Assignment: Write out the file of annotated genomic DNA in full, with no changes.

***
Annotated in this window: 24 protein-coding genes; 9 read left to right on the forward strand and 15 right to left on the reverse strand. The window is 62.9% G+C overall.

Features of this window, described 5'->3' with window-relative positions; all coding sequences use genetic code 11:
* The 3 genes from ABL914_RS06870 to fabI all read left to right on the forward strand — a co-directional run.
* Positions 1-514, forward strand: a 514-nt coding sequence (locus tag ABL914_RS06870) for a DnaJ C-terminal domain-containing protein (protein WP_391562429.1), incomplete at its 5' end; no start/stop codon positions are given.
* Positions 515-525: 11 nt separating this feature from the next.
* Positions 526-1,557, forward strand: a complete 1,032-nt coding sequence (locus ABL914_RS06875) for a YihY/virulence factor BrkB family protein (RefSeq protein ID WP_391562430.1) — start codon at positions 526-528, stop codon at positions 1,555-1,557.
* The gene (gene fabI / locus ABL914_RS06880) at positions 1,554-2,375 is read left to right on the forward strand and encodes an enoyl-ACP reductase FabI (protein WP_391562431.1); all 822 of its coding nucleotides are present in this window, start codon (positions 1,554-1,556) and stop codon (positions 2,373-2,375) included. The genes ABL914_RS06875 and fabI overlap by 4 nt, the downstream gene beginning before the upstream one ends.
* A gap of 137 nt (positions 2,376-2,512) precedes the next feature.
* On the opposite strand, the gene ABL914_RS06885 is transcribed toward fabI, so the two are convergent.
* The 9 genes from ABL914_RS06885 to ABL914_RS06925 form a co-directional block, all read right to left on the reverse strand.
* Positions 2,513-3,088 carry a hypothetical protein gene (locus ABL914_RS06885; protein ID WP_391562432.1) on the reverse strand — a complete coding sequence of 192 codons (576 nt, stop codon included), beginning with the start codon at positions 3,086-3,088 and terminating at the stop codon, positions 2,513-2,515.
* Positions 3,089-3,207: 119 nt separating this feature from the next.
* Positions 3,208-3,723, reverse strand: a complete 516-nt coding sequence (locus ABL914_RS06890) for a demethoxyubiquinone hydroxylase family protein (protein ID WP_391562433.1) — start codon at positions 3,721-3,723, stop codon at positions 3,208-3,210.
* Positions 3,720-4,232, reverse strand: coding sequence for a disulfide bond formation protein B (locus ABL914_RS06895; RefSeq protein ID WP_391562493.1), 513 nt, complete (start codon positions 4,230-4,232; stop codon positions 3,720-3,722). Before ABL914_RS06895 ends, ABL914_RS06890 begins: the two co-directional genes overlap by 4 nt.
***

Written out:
Annotated in this window: 24 protein-coding genes; 9 read left to right on the forward strand and 15 right to left on the reverse strand. The window is 62.9% G+C overall.

Features of this window, described 5'->3' with window-relative positions; all coding sequences use genetic code 11:
* The 3 genes from ABL914_RS06870 to fabI all read left to right on the forward strand — a co-directional run.
* Positions 1-514, forward strand: a 514-nt coding sequence (locus tag ABL914_RS06870) for a DnaJ C-terminal domain-containing protein (protein WP_391562429.1), incomplete at its 5' end; no start/stop codon positions are given.
* Positions 515-525: 11 nt separating this feature from the next.
* Positions 526-1,557, forward strand: a complete 1,032-nt coding sequence (locus ABL914_RS06875) for a YihY/virulence factor BrkB family protein (RefSeq protein ID WP_391562430.1) — start codon at positions 526-528, stop codon at positions 1,555-1,557.
* The gene (gene fabI / locus ABL914_RS06880) at positions 1,554-2,375 is read left to right on the forward strand and encodes an enoyl-ACP reductase FabI (protein WP_391562431.1); all 822 of its coding nucleotides are present in this window, start codon (positions 1,554-1,556) and stop codon (positions 2,373-2,375) included. The genes ABL914_RS06875 and fabI overlap by 4 nt, the downstream gene beginning before the upstream one ends.
* A gap of 137 nt (positions 2,376-2,512) precedes the next feature.
* On the opposite strand, the gene ABL914_RS06885 is transcribed toward fabI, so the two are convergent.
* The 9 genes from ABL914_RS06885 to ABL914_RS06925 form a co-directional block, all read right to left on the reverse strand.
* Positions 2,513-3,088 carry a hypothetical protein gene (locus ABL914_RS06885; protein ID WP_391562432.1) on the reverse strand — a complete coding sequence of 192 codons (576 nt, stop codon included), beginning with the start codon at positions 3,086-3,088 and terminating at the stop codon, positions 2,513-2,515.
* Positions 3,089-3,207: 119 nt separating this feature from the next.
* Positions 3,208-3,723, reverse strand: a complete 516-nt coding sequence (locus ABL914_RS06890) for a demethoxyubiquinone hydroxylase family protein (protein ID WP_391562433.1) — start codon at positions 3,721-3,723, stop codon at positions 3,208-3,210.
* Positions 3,720-4,232, reverse strand: coding sequence for a disulfide bond formation protein B (locus ABL914_RS06895; RefSeq protein ID WP_391562493.1), 513 nt, complete (start codon positions 4,230-4,232; stop codon positions 3,720-3,722). Before ABL914_RS06895 ends, ABL914_RS06890 begins: the two co-directional genes overlap by 4 nt.